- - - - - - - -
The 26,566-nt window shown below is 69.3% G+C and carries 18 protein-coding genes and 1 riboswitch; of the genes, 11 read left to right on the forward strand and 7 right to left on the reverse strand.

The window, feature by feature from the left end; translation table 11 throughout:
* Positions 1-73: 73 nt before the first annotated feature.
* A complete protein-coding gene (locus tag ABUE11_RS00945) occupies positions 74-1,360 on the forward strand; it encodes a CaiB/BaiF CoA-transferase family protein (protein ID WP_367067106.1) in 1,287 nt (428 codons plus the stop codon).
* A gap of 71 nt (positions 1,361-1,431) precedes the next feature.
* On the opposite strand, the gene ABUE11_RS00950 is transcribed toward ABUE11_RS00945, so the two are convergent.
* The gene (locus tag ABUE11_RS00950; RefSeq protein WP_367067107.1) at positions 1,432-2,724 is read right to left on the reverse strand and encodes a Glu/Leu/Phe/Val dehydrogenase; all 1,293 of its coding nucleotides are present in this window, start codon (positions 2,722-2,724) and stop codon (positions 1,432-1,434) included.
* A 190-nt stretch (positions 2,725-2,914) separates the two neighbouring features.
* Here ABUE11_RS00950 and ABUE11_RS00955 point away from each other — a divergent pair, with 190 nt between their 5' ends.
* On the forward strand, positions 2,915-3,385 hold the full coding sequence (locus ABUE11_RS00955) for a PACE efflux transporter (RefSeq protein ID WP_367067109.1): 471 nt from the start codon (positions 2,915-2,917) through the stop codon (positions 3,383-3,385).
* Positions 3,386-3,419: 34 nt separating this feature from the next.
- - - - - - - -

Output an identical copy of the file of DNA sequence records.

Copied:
The 26,566-nt window shown below is 69.3% G+C and carries 18 protein-coding genes and 1 riboswitch; of the genes, 11 read left to right on the forward strand and 7 right to left on the reverse strand.

The window, feature by feature from the left end; translation table 11 throughout:
* Positions 1-73: 73 nt before the first annotated feature.
* A complete protein-coding gene (locus tag ABUE11_RS00945) occupies positions 74-1,360 on the forward strand; it encodes a CaiB/BaiF CoA-transferase family protein (protein ID WP_367067106.1) in 1,287 nt (428 codons plus the stop codon).
* A gap of 71 nt (positions 1,361-1,431) precedes the next feature.
* On the opposite strand, the gene ABUE11_RS00950 is transcribed toward ABUE11_RS00945, so the two are convergent.
* The gene (locus tag ABUE11_RS00950; RefSeq protein WP_367067107.1) at positions 1,432-2,724 is read right to left on the reverse strand and encodes a Glu/Leu/Phe/Val dehydrogenase; all 1,293 of its coding nucleotides are present in this window, start codon (positions 2,722-2,724) and stop codon (positions 1,432-1,434) included.
* A 190-nt stretch (positions 2,725-2,914) separates the two neighbouring features.
* Here ABUE11_RS00950 and ABUE11_RS00955 point away from each other — a divergent pair, with 190 nt between their 5' ends.
* On the forward strand, positions 2,915-3,385 hold the full coding sequence (locus ABUE11_RS00955) for a PACE efflux transporter (RefSeq protein ID WP_367067109.1): 471 nt from the start codon (positions 2,915-2,917) through the stop codon (positions 3,383-3,385).
* Positions 3,386-3,419: 34 nt separating this feature from the next.